Support for Policies to Improve the Nutritional Impact of the Supplemental Nutrition Assistance Program in California.

Auteur(s) :
Leung CW., Willett WC., Rimm EB., Sugerman SB., Long MW., Ryan-Ibarra S., Linares A., Induni M.
Date :
Juin, 2015
Source(s) :
American journal of public health. # p
Adresse :
Cindy W. Leung is with the Center for Health and Community, School of Medicine, University of California, San Francisco. Suzanne Ryan-Ibarra, Amanda Linares, Marta Induni, and Sharon Sugerman are with Public Health Institute, Sacramento, CA. Michael W. Long is with the Department of Social and Behavioral Sciences, Harvard T.H. Chan School of Public Health, Boston, MA. Eric B. Rimm and Walter C. Willett are with the Departments of Nutrition and Epidemiology at the Harvard T.H. Chan School of Public Health and the Channing Division of Network Medicine, Department of Medicine, Brigham and Women's Hospital and Harvard Medical School, Boston.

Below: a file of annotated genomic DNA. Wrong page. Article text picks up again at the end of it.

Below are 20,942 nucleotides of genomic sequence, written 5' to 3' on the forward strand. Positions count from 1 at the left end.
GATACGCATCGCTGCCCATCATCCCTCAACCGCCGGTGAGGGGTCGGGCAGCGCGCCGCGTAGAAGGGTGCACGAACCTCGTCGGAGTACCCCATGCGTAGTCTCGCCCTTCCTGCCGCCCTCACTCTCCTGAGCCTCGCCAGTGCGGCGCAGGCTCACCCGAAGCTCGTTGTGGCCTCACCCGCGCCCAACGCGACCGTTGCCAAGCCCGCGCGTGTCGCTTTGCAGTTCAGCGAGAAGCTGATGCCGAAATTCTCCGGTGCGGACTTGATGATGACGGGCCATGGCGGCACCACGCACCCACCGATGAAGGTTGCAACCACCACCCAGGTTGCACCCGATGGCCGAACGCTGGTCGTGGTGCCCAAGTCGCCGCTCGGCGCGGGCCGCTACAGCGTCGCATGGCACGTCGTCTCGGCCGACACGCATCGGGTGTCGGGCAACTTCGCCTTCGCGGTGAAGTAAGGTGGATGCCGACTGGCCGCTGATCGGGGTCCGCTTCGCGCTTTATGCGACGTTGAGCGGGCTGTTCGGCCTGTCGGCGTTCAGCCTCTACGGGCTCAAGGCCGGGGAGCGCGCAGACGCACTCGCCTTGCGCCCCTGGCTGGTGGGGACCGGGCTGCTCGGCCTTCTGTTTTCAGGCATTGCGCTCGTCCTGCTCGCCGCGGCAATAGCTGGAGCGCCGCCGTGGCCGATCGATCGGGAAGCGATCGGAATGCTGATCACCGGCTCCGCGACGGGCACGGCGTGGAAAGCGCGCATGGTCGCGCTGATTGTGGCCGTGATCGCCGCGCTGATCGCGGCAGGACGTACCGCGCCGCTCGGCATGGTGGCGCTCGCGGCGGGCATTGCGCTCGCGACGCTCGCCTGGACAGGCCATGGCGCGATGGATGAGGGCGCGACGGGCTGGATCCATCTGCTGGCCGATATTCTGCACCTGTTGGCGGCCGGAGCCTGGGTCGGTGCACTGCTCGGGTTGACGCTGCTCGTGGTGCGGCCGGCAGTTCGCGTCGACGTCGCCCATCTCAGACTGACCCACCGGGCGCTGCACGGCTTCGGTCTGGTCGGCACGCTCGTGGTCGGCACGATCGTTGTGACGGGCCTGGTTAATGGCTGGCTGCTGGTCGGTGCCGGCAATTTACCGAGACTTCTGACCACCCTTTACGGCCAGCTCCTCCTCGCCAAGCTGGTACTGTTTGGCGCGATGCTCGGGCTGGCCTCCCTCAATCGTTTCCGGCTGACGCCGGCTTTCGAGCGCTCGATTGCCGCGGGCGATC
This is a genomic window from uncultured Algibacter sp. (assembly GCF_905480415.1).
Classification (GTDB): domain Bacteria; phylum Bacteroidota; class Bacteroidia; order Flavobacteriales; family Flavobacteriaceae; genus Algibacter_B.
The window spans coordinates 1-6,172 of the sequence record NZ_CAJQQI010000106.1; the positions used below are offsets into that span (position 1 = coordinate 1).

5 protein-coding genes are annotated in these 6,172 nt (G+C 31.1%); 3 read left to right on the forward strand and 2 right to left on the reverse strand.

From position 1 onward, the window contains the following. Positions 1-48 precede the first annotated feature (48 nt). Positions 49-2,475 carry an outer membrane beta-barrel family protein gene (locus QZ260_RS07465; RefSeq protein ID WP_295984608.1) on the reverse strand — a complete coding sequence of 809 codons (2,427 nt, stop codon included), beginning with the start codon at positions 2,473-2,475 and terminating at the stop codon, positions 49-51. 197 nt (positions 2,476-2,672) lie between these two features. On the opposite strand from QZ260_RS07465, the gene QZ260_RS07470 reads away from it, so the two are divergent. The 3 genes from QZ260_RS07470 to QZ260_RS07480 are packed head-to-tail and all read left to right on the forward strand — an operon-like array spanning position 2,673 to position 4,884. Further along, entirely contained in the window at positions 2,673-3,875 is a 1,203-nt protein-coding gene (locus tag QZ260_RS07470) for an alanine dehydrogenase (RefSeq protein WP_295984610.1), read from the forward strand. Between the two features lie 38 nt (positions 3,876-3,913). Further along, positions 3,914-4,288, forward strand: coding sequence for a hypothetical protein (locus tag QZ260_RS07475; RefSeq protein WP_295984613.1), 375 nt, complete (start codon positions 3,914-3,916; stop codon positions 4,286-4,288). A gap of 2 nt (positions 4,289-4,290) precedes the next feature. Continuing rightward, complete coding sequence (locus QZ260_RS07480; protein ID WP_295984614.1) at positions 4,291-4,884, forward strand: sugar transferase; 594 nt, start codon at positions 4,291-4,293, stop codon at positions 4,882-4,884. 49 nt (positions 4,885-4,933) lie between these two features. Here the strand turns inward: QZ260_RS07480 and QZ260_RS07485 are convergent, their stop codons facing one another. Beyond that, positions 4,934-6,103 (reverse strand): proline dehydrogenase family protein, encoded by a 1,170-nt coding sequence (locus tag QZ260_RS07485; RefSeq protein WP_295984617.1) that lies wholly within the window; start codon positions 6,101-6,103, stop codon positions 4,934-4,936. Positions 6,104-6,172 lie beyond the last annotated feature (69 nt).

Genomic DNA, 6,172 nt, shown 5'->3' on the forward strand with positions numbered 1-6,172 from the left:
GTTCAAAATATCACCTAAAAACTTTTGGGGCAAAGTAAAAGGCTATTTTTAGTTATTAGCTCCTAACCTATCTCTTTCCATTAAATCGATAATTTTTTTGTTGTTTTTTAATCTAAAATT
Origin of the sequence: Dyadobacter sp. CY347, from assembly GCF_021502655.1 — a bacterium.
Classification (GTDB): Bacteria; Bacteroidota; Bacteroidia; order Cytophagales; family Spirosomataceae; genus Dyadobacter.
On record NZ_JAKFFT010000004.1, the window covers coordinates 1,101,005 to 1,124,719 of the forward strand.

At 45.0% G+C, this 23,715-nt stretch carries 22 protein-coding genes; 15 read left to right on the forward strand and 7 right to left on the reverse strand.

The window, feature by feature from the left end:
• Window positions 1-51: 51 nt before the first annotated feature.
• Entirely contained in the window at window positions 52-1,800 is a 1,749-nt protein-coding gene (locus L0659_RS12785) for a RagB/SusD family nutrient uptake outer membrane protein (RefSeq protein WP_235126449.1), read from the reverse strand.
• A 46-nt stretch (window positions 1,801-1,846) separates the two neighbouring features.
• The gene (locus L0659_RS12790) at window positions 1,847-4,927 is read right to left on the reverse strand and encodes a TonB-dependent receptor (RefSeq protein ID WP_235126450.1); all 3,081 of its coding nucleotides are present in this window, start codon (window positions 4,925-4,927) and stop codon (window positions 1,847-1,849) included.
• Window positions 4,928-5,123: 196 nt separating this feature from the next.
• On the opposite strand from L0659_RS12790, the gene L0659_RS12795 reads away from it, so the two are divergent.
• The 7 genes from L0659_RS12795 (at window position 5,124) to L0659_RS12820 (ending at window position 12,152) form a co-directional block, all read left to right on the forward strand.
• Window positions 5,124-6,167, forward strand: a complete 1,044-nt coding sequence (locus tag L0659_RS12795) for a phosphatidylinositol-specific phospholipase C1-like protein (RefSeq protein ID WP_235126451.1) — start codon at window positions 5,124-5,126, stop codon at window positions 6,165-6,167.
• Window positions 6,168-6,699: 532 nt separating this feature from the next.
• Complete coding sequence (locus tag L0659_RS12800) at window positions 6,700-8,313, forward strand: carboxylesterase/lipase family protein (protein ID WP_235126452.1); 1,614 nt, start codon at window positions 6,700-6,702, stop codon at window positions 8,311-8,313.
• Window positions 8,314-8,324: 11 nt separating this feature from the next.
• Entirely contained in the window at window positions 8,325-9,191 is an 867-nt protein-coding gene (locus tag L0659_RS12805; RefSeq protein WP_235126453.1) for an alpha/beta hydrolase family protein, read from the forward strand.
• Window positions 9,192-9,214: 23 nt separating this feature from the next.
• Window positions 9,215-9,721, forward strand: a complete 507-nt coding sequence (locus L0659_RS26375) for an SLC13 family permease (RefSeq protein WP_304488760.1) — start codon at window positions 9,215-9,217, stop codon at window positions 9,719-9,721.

Sommaire de l'article

The Supplemental Nutrition Assistance Program (SNAP) provides a vital buffer against hunger and poverty for 47.6 million Americans. Using 2013 California Dietary Practices Survey data, we assessed support for policies to strengthen the nutritional influence of SNAP. Among SNAP participants, support ranged from 74% to 93% for providing monetary incentives for fruits and vegetables, restricting purchases of sugary beverages, and providing more total benefits. Nonparticipants expressed similar levels of support. These approaches may alleviate the burden of diet-related disease in low-income populations.

Source : Pubmed